Dir. Lee Jyong. S Kor 2006. 103mins.
Going to see Lee Jyong's latestventure on the strength of his previous work Untold Scandal, a highly stylised periodrelocation of Dangerous Liaisons, is a serious mistake. Dasepo's Naughty Girls, a high-school romp, is a world away from thebeautifully-shot historical pageant which toured the world and broke box-officerecords at home.
Wild, lusty, anarchic and colourful, it may be, but this unpredictable and lewdfeature is also messy, disorganised and often silly.Based on a popular web cartoon (Multi-CellGirl) which has already been spun off into a series of TV shorts directedby different directors with different cast, it hopes to shock first andentertain second - but the resilience of today's audiences may work against it.
Intercut with rosy and pink musical numbers, Lee'shodge-podge of mini-plots, which seem to have been inspired by American Pie, Scream and Eyes Wide Shut amongothers, is a pretty bewildering product which has not really struck a chord athome. Whether audiences further afield will reactdifferently remains to be seen, but short of some critics latching on to anumber of socio-political comments, it is hard to imagine a market that willembrace Dasepo's Naughty Girls beyond very cult or nichecrowds (although word is it may appear at a major European festival in early2007).
Dasepo's Naughty Girls is an ensemble piece that, at least for the firstcouple of minutes, resembles an American coming-of-age movie as its adolescentsfrolic in class. But then they open their mouths and it soon turns into a farmore verbally explicit, if visually quite chaste, parody of the genre.
The high school where muchof it takes place is called Musseulmo, which inKorean means "useless", although the teachers there are certainly willing toshare a lot with their students, including sexual permissiveness andperversity. Sex is the only thing the occupies the establishment's staff andstudents as they discuss it to death, once in a while bursting into song aboutit, the lyrics appearing on screen should the audience wish to join in.
The opening sequence gives aflavour of what is to come as a rumoursweeps the school that one teacher's absence is down to a sexual disease. The entireclass rushes out in dismay to the nearest chemist, just in case they had sexwith the afflicted or any of their partners.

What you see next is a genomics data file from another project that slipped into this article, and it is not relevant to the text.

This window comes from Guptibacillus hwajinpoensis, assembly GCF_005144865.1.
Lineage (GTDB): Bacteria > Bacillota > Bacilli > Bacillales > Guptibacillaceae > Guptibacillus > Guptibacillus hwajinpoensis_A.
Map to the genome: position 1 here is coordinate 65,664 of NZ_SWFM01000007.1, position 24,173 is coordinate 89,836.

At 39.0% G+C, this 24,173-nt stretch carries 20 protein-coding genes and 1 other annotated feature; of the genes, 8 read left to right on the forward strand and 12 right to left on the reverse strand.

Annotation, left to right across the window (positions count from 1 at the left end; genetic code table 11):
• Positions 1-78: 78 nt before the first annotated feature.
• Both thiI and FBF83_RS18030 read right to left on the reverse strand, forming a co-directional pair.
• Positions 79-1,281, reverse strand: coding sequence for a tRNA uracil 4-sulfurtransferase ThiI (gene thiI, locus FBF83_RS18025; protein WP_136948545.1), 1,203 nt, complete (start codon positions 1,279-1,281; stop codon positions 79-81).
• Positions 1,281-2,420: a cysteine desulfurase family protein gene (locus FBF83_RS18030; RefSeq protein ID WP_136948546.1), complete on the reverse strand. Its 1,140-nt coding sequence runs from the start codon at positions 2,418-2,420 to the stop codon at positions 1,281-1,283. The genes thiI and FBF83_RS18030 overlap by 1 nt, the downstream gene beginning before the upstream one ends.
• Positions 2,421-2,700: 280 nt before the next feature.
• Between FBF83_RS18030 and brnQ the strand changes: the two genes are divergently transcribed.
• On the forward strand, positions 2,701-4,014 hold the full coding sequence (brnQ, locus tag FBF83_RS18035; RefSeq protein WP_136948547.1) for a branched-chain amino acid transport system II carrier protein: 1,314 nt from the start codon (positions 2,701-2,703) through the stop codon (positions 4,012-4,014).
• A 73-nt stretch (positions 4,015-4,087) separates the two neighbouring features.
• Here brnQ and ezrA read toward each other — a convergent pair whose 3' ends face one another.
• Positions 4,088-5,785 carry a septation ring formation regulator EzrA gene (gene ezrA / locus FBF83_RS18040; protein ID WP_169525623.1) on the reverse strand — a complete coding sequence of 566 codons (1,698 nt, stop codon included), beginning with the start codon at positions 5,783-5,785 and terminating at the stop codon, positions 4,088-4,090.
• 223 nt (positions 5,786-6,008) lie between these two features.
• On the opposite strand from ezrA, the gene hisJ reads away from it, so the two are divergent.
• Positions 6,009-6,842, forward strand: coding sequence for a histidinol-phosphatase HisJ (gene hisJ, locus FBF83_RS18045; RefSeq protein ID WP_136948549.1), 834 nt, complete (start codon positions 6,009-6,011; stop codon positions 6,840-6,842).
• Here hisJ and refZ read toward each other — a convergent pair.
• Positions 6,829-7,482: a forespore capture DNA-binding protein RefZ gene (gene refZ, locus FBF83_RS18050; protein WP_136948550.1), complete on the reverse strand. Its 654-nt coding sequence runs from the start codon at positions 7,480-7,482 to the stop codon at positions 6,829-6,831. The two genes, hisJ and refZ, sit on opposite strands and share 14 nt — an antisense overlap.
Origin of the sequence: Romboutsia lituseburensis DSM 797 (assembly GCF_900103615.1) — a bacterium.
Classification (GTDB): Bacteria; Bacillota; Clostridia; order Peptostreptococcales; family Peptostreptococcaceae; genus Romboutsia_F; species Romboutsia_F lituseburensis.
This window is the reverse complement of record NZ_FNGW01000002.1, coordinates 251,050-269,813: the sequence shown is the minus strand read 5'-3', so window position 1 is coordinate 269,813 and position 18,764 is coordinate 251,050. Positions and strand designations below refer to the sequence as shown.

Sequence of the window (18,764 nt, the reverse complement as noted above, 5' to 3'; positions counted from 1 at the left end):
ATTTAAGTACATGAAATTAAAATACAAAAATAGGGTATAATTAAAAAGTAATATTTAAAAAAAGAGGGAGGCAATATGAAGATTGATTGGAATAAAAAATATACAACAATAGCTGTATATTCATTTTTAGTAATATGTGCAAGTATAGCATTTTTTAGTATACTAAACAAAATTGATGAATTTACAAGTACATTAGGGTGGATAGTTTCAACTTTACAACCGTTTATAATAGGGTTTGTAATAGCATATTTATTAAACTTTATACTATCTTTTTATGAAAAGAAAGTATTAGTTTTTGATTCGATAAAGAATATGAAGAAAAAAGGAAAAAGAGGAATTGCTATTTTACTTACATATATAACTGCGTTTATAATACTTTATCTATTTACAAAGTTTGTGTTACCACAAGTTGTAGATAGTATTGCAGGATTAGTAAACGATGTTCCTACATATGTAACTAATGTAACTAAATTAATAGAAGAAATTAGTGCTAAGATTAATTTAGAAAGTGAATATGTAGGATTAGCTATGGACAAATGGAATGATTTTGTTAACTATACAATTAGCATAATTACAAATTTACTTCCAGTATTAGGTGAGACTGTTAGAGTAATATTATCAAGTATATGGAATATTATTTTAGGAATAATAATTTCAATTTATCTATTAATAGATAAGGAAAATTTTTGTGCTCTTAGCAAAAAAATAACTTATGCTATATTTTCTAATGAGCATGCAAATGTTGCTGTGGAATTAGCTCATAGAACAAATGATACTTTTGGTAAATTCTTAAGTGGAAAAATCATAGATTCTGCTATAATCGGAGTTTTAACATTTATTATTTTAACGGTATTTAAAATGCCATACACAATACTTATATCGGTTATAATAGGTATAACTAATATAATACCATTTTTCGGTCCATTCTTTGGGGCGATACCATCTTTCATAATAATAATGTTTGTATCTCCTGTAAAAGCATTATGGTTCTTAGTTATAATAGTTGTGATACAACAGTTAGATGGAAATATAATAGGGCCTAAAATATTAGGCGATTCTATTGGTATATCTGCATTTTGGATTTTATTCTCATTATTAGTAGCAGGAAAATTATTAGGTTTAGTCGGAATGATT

The many characters onscreen don't even need names, as each is planted there to fill another smallcorner of the large fresco. There is the Poor Girl (Kim Ok-bin), who knows thatvirginity won't pay the many bills and that sooner or later she will have toprostitute herself; the handsome and narcissistic Anthony (the only one with anactual name), who catalogues his conquests like Don Juan, until he falls inlove with another male; and Cyclops (Lee Kyun) a one-eyedstudent shunned by all, whose gorgeous sister (Sung Eun)turns out to be a transsexual. Meanwhile the large, corpulent police inspector (LeeWon-jung) is a transvestite,gallivanting around in a girl sailor's suite.
There is a also mystery plotconcerning the principal, who turns every girl invited into his office into aprim and prissy little do-gooder, intent only on going to college (which is ofcourse is bad for class morale).
Aside from school life Lee Jyong also caricatures the relationships between parentsand kids, trying to make profound statements about how existence is akin to asoap opera. He also spoofs multi-denominational education, remarks on the lackof national pride in the young generation, puts a Yeats poem to music and hasthe students marching to Tchaikovsky's PianoConcerto.
The result is a free-for-allwithout a story, which has no real beginning or end, lacking a cogent script orthe necessary star power that might have helped, especially commercially. Theyoung cast, many novices, give it their all and more -and overacting is a pre-requisite in a work like this.
Yet as irreverent as itattempts to be, Dasepo's Naughty Girls takes far less risks thanmight be expected, if only because most decency codes do not mind implication butdraw the line at on-screen portrayal.
Cinematography and editingprove almost impossible, given the variety of episodes stacked up one atop theother, and only partially keep it all in perspective.
S Korean distribution
Choi Jin Sung, based on theweb cartoon by Chae Jung-taek